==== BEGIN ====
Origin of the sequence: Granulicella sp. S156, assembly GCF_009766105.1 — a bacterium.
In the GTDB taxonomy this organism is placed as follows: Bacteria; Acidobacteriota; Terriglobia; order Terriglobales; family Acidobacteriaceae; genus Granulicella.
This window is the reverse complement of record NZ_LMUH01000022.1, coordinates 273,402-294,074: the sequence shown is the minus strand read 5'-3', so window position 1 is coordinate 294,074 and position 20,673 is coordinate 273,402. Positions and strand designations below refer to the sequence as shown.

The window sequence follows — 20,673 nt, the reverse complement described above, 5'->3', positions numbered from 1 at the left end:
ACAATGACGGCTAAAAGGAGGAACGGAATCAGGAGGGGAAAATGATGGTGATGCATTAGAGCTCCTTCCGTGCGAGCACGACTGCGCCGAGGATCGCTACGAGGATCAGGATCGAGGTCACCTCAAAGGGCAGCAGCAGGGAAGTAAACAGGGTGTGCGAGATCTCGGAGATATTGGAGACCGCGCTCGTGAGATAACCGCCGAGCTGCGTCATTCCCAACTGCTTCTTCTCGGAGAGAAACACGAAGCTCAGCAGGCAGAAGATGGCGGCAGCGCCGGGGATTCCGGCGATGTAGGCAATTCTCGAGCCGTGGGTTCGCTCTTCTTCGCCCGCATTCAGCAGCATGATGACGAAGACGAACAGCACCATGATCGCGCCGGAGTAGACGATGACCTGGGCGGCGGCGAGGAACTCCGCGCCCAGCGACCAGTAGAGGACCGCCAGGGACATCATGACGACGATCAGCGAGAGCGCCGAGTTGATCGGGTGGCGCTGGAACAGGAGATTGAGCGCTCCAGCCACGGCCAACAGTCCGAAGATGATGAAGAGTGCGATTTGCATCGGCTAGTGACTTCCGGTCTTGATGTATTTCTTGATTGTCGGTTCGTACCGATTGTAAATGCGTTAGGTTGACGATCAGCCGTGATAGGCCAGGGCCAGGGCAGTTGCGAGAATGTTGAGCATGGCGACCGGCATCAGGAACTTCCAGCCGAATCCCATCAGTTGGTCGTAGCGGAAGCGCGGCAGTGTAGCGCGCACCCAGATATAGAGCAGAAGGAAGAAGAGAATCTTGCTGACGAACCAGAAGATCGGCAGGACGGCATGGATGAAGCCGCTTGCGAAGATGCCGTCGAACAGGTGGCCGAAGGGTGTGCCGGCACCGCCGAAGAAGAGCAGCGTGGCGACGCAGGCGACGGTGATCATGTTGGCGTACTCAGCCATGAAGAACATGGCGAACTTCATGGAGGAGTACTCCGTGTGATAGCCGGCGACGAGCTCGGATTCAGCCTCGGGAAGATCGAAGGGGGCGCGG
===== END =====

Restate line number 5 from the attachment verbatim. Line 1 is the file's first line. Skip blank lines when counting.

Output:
ACAATGACGGCTAAAAGGAGGAACGGAATCAGGAGGGGAAAATGATGGTGATGCATTAGAGCTCCTTCCGTGCGAGCACGACTGCGCCGAGGATCGCTACGAGGATCAGGATCGAGGTCACCTCAAAGGGCAGCAGCAGGGAAGTAAACAGGGTGTGCGAGATCTCGGAGATATTGGAGACCGCGCTCGTGAGATAACCGCCGAGCTGCGTCATTCCCAACTGCTTCTTCTCGGAGAGAAACACGAAGCTCAGCAGGCAGAAGATGGCGGCAGCGCCGGGGATTCCGGCGATGTAGGCAATTCTCGAGCCGTGGGTTCGCTCTTCTTCGCCCGCATTCAGCAGCATGATGACGAAGACGAACAGCACCATGATCGCGCCGGAGTAGACGATGACCTGGGCGGCGGCGAGGAACTCCGCGCCCAGCGACCAGTAGAGGACCGCCAGGGACATCATGACGACGATCAGCGAGAGCGCCGAGTTGATCGGGTGGCGCTGGAACAGGAGATTGAGCGCTCCAGCCACGGCCAACAGTCCGAAGATGATGAAGAGTGCGATTTGCATCGGCTAGTGACTTCCGGTCTTGATGTATTTCTTGATTGTCGGTTCGTACCGATTGTAAATGCGTTAGGTTGACGATCAGCCGTGATAGGCCAGGGCCAGGGCAGTTGCGAGAATGTTGAGCATGGCGACCGGCATCAGGAACTTCCAGCCGAATCCCATCAGTTGGTCGTAGCGGAAGCGCGGCAGTGTAGCGCGCACCCAGATATAGAGCAGAAGGAAGAAGAGAATCTTGCTGACGAACCAGAAGATCGGCAGGACGGCATGGATGAAGCCGCTTGCGAAGATGCCGTCGAACAGGTGGCCGAAGGGTGTGCCGGCACCGCCGAAGAAGAGCAGCGTGGCGACGCAGGCGACGGTGATCATGTTGGCGTACTCAGCCATGAAGAACATGGCGAACTTCATGGAGGAGTACTCCGTGTGATAGCCGGCGACGAGCTCGGATTCAGCCTCGGGAAGATCGAAGGGGGCGCGG